Sunak’s stamp duty cut did more harm than good, economists say

Rishi Sunak’s stamp duty cut – an effort to keep the pandemic-hit property market afloat – did more harm than good, economists have said. 

The stamp duty holiday for properties worth more than £500,000 was introduced by the Treasury to ease the impact of Covid-19 on property transactions. It ended in June, having fuelled a remarkable surge in house prices.

Yet despite the tax break boosting the number of house sales, economists believe that any saving for buyers was mostly subsumed by a spike in house prices.

The average UK house price increased by 10 per cent in the year to May 2021, and 9.7 per cent in England, according to the Office for National Statistics.

That left the average UK property costing £255,000 in May 2021 – £23,000 higher than in May 2020.

‘Wasn’t needed’

In June, Andy Haldane – then the chief economist at the Bank of England – said the residential housing market was “on fire”, increasing the gap between incomes and house prices.

“If you asked the chancellor if he could go through it again, he wouldn’t have done the stamp duty cut, because we have got a surge in housing demand anyway,” Andrew Burrell, chief property economist at Capital Economics, told The Independent.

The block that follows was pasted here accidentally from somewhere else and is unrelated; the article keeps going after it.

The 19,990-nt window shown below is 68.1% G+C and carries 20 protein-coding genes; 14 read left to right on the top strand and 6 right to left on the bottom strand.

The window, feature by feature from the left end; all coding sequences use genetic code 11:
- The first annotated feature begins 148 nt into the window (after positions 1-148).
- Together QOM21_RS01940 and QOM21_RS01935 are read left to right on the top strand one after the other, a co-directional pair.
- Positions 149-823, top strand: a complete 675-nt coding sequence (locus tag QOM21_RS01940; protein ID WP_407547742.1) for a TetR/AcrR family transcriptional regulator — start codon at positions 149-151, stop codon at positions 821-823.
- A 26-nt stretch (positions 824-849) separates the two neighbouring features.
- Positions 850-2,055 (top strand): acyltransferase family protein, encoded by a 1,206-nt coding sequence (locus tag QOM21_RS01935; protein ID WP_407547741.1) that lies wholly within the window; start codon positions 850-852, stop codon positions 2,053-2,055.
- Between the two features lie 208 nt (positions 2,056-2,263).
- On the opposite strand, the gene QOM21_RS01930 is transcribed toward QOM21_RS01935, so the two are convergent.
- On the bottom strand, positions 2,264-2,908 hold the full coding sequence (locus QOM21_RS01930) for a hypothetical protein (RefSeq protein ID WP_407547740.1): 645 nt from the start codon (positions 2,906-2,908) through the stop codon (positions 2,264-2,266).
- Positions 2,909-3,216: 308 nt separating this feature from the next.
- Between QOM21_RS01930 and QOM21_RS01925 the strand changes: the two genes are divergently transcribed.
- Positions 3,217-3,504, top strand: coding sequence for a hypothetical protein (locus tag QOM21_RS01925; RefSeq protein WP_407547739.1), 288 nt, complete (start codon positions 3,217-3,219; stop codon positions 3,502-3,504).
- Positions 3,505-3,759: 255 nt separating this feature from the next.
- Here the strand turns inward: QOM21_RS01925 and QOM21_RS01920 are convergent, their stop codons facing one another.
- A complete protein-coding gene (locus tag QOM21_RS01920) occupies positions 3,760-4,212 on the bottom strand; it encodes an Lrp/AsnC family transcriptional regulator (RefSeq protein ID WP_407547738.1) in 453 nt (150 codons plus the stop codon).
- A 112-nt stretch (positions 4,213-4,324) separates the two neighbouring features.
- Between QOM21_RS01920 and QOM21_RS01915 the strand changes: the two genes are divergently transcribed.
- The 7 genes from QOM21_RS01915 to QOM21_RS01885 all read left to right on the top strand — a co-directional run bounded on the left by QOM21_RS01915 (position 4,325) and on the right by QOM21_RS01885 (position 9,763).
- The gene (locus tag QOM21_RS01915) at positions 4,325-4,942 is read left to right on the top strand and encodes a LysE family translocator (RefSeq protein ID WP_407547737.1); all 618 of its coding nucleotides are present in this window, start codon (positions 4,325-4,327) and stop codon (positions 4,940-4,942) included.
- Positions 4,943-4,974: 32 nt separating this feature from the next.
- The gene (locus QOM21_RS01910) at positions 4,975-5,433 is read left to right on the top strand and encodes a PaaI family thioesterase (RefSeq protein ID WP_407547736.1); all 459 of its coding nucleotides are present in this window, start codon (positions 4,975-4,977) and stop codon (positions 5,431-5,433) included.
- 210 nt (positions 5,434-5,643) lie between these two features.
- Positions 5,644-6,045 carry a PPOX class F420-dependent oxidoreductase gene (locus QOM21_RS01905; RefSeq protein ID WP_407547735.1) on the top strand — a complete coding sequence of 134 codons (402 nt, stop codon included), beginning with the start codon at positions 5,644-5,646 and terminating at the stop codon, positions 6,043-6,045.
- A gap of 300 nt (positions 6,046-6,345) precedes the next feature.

This added a spike up and a spike down, at the end, that probably wasn’t needed. You’d have still had strong house prices.”

House prices have nearly tripled in the past twenty years, despite the average salary not yet doubling in the same period.

The average home in Britain is now worth £163,700 more — £106,800 once adjusted for inflation — than it was in 2001, according to research from Zoopla.

The company’s research shows those who bought their home before the financial crash saw a dip in its value between 2008 and 2012, but these losses have been offset by strong price growth since 2013.

‘Race for space’

Prices have risen the most in Kensington and Chelsea in west London, where the average house price is about £1.2 million. Properties in the Royal Borough are worth £739,800 more on average than they were two decades ago.

A pandemic-induced “race for space” led to huge demand for country houses and buyers rushed to meet the stamp-duty holiday deadline in June.

This pushed up prices in the countryside, where property values increased by 3.7 per cent in the three months to June — the biggest quarterly rise in 15 years, Knight Frank, the estate agent, reported.

Nearly a third of home movers surveyed said they were more likely to move to the countryside as a result of the latest lockdown.